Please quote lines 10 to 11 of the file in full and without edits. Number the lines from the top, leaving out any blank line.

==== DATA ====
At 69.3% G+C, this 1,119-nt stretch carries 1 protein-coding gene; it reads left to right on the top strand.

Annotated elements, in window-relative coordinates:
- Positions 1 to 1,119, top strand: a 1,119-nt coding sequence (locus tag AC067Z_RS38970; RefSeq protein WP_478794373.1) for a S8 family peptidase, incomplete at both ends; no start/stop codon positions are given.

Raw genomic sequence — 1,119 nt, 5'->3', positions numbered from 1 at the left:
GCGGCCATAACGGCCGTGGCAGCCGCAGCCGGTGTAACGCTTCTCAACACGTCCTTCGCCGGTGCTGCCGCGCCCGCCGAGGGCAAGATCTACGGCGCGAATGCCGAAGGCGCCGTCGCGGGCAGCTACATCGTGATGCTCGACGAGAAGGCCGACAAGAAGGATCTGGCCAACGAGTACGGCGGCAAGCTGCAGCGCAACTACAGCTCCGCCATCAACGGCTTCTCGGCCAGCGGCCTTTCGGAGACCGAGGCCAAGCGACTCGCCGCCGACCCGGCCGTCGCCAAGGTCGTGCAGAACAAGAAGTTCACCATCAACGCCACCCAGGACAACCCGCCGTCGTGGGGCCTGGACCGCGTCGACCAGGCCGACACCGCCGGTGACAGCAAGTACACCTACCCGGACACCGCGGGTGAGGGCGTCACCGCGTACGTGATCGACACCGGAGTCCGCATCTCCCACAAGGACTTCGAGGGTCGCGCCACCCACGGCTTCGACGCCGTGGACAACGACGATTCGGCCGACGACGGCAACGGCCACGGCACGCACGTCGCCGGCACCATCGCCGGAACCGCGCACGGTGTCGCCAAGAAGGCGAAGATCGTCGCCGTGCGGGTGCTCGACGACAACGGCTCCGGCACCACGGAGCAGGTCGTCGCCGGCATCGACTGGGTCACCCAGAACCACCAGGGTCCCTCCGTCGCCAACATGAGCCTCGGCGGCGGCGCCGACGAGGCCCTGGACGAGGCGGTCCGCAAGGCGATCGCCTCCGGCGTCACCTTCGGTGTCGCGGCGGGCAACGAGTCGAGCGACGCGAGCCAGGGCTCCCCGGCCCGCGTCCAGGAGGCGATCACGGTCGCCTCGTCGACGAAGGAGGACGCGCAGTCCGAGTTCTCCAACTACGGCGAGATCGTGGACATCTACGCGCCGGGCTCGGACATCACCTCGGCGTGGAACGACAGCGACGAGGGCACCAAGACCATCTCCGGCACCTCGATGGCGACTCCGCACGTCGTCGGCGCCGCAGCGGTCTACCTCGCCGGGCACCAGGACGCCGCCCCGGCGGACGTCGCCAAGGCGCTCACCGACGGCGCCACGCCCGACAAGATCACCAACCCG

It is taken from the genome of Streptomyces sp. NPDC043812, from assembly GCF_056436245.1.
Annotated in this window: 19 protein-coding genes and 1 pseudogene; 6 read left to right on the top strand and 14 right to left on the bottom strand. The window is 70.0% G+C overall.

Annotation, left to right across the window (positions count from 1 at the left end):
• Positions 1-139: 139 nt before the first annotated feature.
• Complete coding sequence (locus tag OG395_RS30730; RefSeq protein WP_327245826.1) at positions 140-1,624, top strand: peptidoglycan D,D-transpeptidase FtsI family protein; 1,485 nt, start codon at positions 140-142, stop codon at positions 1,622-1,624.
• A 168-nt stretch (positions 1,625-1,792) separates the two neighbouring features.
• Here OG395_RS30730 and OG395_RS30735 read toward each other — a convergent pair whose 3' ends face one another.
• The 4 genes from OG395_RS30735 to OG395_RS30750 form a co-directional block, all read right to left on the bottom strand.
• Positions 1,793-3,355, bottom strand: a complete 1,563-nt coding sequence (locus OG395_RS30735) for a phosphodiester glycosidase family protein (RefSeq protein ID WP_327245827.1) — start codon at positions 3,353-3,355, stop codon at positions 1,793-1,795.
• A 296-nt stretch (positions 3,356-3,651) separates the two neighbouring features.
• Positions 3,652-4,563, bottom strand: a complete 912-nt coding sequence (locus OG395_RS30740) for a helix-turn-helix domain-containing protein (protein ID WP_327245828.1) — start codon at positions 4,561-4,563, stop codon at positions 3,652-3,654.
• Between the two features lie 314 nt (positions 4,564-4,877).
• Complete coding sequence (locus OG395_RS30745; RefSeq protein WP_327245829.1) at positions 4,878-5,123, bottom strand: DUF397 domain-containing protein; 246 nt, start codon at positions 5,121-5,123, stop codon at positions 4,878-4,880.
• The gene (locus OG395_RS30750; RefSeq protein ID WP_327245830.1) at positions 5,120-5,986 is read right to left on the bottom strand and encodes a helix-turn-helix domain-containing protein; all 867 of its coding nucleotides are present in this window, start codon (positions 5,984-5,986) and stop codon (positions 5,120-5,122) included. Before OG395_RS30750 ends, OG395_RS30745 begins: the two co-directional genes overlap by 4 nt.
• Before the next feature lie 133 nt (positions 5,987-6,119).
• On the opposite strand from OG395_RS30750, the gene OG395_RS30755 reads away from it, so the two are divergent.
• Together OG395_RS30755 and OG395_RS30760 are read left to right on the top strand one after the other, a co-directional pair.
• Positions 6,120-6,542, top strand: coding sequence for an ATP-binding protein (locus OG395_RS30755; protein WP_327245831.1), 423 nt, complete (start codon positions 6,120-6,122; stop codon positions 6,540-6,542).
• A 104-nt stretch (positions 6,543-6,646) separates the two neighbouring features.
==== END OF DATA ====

• Complete coding sequence (locus tag OG395_RS30730; RefSeq protein WP_327245826.1) at positions 140-1,624, top strand: peptidoglycan D,D-transpeptidase FtsI family protein; 1,485 nt, start codon at positions 140-142, stop codon at positions 1,622-1,624.
• A 168-nt stretch (positions 1,625-1,792) separates the two neighbouring features.